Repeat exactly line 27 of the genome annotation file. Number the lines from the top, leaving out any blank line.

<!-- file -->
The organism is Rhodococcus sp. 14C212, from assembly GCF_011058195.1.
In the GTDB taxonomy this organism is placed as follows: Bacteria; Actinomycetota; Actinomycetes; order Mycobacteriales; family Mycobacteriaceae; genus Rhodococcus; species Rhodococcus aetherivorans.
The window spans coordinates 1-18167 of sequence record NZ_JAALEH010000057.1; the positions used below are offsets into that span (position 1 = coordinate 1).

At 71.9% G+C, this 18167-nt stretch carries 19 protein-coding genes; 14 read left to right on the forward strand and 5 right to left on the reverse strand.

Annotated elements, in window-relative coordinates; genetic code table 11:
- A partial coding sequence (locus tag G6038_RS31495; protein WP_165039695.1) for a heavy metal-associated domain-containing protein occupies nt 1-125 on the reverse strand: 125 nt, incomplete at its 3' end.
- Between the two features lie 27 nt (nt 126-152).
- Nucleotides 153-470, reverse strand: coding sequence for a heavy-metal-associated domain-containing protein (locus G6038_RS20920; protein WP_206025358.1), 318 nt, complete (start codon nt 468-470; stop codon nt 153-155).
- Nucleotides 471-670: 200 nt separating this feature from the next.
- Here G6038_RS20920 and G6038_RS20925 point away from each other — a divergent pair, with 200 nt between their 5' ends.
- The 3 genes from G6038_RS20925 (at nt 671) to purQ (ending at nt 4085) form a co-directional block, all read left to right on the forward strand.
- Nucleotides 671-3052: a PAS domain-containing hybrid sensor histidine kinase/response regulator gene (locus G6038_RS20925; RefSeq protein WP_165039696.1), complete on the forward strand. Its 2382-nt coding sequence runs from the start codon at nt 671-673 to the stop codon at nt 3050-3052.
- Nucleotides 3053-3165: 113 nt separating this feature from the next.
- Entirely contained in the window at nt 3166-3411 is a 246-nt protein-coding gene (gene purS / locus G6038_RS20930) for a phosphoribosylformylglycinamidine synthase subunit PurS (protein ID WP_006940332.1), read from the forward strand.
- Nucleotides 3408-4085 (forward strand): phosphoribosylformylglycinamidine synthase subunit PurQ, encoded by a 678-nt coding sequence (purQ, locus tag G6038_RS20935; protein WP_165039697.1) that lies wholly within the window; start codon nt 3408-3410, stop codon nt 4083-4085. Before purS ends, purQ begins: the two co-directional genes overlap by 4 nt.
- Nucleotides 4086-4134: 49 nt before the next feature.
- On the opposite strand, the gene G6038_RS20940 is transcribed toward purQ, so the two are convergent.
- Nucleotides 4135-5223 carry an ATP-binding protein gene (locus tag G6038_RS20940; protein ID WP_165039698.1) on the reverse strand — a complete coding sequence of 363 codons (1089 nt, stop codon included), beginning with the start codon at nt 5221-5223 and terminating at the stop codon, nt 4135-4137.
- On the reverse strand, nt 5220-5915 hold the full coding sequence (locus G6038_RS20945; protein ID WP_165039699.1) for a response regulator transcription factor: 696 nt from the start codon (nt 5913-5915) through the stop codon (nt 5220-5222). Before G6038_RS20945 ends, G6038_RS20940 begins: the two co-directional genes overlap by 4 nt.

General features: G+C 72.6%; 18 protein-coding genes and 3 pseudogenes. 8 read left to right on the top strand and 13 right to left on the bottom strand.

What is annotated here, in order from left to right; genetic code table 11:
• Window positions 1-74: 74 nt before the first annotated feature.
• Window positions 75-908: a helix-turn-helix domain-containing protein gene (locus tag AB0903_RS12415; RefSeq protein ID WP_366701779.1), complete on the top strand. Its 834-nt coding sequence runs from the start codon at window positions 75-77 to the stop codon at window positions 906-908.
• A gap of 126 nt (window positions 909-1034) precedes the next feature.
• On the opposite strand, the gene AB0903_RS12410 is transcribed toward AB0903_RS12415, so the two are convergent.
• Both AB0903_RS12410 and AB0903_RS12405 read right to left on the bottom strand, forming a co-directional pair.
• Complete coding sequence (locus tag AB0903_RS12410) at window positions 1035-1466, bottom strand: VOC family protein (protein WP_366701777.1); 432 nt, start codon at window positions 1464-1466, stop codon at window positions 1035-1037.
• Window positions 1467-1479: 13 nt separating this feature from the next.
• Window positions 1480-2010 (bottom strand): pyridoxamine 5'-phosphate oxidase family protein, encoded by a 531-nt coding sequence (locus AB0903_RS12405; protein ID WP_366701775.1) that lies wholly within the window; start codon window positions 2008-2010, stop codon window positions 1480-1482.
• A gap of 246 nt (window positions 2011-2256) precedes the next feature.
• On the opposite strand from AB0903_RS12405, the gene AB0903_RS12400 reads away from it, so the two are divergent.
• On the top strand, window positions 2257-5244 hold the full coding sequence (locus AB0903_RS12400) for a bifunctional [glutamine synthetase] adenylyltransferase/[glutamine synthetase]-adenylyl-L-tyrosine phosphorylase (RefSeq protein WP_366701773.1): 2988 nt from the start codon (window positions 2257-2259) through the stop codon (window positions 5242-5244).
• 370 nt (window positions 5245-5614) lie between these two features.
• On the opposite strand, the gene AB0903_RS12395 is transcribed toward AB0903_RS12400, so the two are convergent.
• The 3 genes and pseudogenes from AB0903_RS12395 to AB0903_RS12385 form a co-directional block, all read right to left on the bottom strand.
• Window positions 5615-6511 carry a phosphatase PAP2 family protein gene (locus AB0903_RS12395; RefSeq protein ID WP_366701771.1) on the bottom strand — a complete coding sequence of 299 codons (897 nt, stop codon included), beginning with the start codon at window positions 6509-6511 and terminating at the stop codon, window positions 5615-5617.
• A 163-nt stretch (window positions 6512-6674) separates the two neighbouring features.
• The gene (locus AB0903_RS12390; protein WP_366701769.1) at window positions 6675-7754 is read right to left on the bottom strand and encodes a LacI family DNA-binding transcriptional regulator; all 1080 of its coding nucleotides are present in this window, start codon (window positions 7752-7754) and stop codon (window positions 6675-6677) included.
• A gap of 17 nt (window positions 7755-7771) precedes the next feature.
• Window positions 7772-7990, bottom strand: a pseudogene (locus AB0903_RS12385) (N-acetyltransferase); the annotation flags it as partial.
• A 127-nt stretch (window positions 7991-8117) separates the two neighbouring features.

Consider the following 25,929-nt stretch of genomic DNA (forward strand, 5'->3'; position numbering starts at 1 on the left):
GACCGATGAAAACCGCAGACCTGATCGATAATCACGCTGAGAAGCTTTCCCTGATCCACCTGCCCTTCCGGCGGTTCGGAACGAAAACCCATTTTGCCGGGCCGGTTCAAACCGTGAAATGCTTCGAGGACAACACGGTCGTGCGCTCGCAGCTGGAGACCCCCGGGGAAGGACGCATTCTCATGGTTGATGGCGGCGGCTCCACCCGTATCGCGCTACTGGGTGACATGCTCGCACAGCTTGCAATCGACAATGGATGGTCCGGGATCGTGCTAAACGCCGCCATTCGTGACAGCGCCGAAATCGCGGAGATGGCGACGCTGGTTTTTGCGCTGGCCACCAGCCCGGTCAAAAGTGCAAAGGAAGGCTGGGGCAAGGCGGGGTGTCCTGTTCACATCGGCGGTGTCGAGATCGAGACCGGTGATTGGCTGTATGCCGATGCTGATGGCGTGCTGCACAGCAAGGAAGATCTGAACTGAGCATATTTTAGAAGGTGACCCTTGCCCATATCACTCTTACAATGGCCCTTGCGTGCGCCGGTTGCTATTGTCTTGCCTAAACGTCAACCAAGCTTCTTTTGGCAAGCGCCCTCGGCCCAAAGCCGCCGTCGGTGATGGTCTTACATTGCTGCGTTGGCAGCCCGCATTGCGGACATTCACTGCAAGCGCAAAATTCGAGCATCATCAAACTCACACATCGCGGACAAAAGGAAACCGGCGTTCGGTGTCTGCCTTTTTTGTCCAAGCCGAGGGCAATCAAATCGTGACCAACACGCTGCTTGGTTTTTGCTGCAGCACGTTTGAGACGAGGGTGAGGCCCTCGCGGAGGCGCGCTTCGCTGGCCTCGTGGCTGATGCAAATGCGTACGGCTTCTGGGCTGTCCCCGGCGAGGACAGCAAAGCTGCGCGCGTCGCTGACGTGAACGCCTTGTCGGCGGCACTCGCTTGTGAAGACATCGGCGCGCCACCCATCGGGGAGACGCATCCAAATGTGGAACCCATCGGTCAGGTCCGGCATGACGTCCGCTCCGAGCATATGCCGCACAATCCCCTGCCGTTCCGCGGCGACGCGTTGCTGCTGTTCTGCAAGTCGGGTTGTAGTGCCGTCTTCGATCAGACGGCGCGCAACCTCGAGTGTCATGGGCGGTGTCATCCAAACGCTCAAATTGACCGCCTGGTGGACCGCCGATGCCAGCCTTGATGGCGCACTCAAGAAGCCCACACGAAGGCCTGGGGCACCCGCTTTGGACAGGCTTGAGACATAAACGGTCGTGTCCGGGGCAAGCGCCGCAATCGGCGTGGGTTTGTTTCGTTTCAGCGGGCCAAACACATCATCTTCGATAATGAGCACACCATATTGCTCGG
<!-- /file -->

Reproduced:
• Complete coding sequence (locus tag AB0903_RS12410) at window positions 1035-1466, bottom strand: VOC family protein (protein WP_366701777.1); 432 nt, start codon at window positions 1464-1466, stop codon at window positions 1035-1037.